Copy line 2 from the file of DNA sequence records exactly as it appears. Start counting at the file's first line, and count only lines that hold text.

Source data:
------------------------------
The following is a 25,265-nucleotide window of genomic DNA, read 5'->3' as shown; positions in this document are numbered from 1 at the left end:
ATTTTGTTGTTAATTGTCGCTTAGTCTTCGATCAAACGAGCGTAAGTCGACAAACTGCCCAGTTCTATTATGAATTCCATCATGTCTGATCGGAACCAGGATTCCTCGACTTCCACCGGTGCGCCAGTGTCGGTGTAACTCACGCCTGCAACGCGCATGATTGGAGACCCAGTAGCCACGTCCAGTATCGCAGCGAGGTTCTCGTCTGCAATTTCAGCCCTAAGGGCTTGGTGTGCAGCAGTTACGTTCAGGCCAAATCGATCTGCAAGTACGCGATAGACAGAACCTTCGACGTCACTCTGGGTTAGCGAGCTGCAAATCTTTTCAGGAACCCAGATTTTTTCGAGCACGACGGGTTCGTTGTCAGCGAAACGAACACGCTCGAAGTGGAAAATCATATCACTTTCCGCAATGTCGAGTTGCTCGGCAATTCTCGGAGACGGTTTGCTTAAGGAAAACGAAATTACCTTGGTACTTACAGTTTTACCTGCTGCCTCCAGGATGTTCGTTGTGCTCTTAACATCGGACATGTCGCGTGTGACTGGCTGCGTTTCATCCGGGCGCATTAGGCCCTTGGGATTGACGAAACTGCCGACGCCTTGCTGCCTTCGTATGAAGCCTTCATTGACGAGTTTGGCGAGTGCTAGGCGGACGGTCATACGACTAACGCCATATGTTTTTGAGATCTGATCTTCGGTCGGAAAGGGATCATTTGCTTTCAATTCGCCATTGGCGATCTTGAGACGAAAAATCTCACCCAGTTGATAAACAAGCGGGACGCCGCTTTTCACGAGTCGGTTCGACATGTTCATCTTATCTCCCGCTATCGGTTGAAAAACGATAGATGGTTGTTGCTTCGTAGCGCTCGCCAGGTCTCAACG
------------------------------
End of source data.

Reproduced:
ATTTTGTTGTTAATTGTCGCTTAGTCTTCGATCAAACGAGCGTAAGTCGACAAACTGCCCAGTTCTATTATGAATTCCATCATGTCTGATCGGAACCAGGATTCCTCGACTTCCACCGGTGCGCCAGTGTCGGTGTAACTCACGCCTGCAACGCGCATGATTGGAGACCCAGTAGCCACGTCCAGTATCGCAGCGAGGTTCTCGTCTGCAATTTCAGCCCTAAGGGCTTGGTGTGCAGCAGTTACGTTCAGGCCAAATCGATCTGCAAGTACGCGATAGACAGAACCTTCGACGTCACTCTGGGTTAGCGAGCTGCAAATCTTTTCAGGAACCCAGATTTTTTCGAGCACGACGGGTTCGTTGTCAGCGAAACGAACACGCTCGAAGTGGAAAATCATATCACTTTCCGCAATGTCGAGTTGCTCGGCAATTCTCGGAGACGGTTTGCTTAAGGAAAACGAAATTACCTTGGTACTTACAGTTTTACCTGCTGCCTCCAGGATGTTCGTTGTGCTCTTAACATCGGACATGTCGCGTGTGACTGGCTGCGTTTCATCCGGGCGCATTAGGCCCTTGGGATTGACGAAACTGCCGACGCCTTGCTGCCTTCGTATGAAGCCTTCATTGACGAGTTTGGCGAGTGCTAGGCGGACGGTCATACGACTAACGCCATATGTTTTTGAGATCTGATCTTCGGTCGGAAAGGGATCATTTGCTTTCAATTCGCCATTGGCGATCTTGAGACGAAAAATCTCACCCAGTTGATAAACAAGCGGGACGCCGCTTTTCACGAGTCGGTTCGACATGTTCATCTTATCTCCCGCTATCGGTTGAAAAACGATAGATGGTTGTTGCTTCGTAGCGCTCGCCAGGTCTCAACG